Remember This Day? - Word&Way

Remember This Day?

Remember this day.

That phrase will be repeated throughout the second Senate trial of Donald Trump this week. House managers making the case for conviction invoked it during the first session on Tuesday (Feb. 10). And they will return to it. Rep. David Cicilline from Rhode Island said during the opening arguments that the Trump tweet with that phrase “chills me to my core” because the president “sided with the insurrectionists, he celebrated their cause, he validated their attack.”

Brian Kaylor

Brian Kaylor

But what chills me even more are the biblical echoes in Trump’s line — and the clear warning that churches must work harder to root out the pseudo-religion of QAnon conspiracies infecting our pews and even some of our pulpits.

On Jan. 6, with the Capitol still unsecured as police attempted to clear out the remnant of the pro-Trump mob that violently attacked the building, Trump tweeted out his call for his followers to “remember this day forever.” At that moment, glass shards and human feces still lined the Capitol’s hallway, and multiple people were already dead or dying. But Trump celebrated the day.

Although he told them to go home in that tweet, he also justified the attack as a response to his “sacred landslide election victory” being taken from him. That, of course, is a lie. He didn’t win. And it wasn’t sacred.

Because of that tweet, Twitter deleted it and locked his account. But the damage remained, as did the sacrilege.

Remember this day.

We’ve heard that language before. But it looked quite different.

“Remember this day and celebrate it each year as a festival in my honor,” God tells Moses in preparation for the night of the last plague.

Moses repeated the language in the next chapter to the people as he spoke about keeping the Passover each year: “Remember this day in which you came out from Egypt, out of the house of slavery.” One translation even puts it: “This is a day to remember forever.”

Remember this day.

The language sounds familiar, but the faith call differs dramatically. This remembrance in Exodus is to honor the sacred work of God, not that of President Moses or the Hebrew people. And it remembers a night when the people waited for God’s deliverance rather than violently seeking to take over the government.

Trump supporters participate in a rally in Washington, D.C., on Jan. 6, 2021. (John Minchillo/Associated Press)

The problem is that some who stormed the Capitol see themselves as the new chosen people, the new Israelites. So, they attacked police officers and busted windows and doors while carrying Christian flags, Jesus signs, or Bibles. This was, for them, a holy mission, a righteous crusade.

And their leader tweeted out approval, urging them to remember that day and to remember the sacred “victory.”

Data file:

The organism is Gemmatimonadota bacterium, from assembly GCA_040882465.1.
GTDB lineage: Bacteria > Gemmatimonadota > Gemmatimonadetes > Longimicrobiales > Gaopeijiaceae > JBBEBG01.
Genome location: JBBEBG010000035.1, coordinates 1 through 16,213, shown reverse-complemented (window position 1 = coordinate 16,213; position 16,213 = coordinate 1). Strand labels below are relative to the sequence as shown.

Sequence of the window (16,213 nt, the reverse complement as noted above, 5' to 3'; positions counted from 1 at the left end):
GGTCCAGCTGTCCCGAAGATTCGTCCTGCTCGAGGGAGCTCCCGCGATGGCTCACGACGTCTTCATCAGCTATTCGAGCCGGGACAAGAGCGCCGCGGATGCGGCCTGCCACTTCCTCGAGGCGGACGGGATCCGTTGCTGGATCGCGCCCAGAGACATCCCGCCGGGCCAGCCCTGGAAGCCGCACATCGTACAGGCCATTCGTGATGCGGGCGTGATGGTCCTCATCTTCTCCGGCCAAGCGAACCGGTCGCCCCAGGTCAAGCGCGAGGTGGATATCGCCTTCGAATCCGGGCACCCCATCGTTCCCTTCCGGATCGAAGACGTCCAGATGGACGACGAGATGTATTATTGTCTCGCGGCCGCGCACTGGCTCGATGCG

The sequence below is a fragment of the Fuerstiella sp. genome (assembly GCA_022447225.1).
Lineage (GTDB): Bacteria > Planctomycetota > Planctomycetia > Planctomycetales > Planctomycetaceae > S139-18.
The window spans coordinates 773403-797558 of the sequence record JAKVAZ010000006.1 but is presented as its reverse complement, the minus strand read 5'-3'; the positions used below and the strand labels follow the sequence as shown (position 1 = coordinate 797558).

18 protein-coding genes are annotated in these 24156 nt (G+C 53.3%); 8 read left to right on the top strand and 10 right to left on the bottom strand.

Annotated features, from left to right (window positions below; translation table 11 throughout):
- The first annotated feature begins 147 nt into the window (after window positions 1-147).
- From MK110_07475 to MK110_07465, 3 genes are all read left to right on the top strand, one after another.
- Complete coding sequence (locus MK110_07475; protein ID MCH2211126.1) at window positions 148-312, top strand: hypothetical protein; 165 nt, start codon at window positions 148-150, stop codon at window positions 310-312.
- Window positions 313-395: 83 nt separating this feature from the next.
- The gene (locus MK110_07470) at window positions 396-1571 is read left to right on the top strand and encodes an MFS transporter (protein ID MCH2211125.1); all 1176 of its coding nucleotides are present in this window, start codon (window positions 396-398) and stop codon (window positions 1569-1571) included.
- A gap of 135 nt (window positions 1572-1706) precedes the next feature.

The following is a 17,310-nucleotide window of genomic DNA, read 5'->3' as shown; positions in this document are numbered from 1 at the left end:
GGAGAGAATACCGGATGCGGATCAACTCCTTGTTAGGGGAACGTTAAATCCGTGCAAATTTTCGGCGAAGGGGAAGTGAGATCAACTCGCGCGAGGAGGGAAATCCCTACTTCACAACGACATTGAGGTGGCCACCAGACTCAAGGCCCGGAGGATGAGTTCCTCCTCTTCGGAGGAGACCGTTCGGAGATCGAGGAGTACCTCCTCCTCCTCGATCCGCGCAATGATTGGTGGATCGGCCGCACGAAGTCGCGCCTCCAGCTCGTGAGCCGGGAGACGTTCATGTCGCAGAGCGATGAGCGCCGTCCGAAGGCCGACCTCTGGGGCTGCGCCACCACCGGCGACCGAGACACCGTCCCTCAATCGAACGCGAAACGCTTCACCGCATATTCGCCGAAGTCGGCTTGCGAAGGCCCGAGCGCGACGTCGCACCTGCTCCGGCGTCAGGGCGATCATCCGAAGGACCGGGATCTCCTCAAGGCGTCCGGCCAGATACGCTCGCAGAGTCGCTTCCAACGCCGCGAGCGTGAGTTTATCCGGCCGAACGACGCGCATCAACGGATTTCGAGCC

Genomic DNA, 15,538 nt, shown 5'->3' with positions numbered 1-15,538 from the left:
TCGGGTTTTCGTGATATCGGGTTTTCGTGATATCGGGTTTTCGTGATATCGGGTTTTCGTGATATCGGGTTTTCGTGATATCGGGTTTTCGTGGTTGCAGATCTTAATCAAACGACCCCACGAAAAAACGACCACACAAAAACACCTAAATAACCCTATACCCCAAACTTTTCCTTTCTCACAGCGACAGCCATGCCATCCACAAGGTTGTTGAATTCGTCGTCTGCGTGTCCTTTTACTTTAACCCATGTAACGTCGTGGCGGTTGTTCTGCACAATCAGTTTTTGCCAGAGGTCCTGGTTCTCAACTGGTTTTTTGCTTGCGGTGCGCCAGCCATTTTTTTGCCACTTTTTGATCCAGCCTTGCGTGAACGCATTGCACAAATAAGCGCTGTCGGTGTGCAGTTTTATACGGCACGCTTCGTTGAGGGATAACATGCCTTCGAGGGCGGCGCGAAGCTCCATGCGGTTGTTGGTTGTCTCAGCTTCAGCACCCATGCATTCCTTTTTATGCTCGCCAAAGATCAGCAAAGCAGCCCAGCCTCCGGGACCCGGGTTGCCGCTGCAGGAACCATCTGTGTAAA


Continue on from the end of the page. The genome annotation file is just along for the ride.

We’ve seen that in our Bibles, too.

We take the cup and bread since Jesus told us, “Do this in remembrance of me.” We remember the sacred day when he brought victory over death.

Remember this day.

But Jesus didn’t hide in the White House after urging Peter to grab some swords, flags, and a fuzzy hat with horns and then storm the Roman assembly. Rather, Jesus nonviolently submitted to death.

Perhaps the problem is we’re not good at remembering. If we remembered the Passover and, more critically, the crucifixion, we wouldn’t have seen Christian crosses next to Confederate flags and QAnon signs in that violent mob. What we’re seeing in these conspiracy theories about QAnon and a “stolen” election is really a new religion. It’s an alternative faith for a new lost cause, and its adherents often sit in our churches.

“Religious language appeals to religious people, but QAnon is not for Christians — it is a replacement, with its own messiah and demons, unrelated to Christianity and unmoored from the Bible,” explained Ed Stetzer of the Billy Graham Center at Wheaton College in Illinois. “As seekers of truth, we need pastors, leaders, and everyday Christians to address this conspiracy, and others like it, before others are fooled.”

It might be tempting to just move on, to forget Jan. 6, to treat the attack on the Capitol like an aberration. Many U.S. Senators are taking that position. But that ignores our responsibility for pursuing justice, confronting untruths, and building a better world. There are many still with their Jesus shirts, Bibles, and Christian flags following the drumbeat of this false religion preached by a liar with a messiah complex.

We must not look away. We must not pretend the threat doesn’t exist. We must challenge this heresy. We must bring people back to Jesus. We must help them to remember the exodus, the cross, the real sacred story.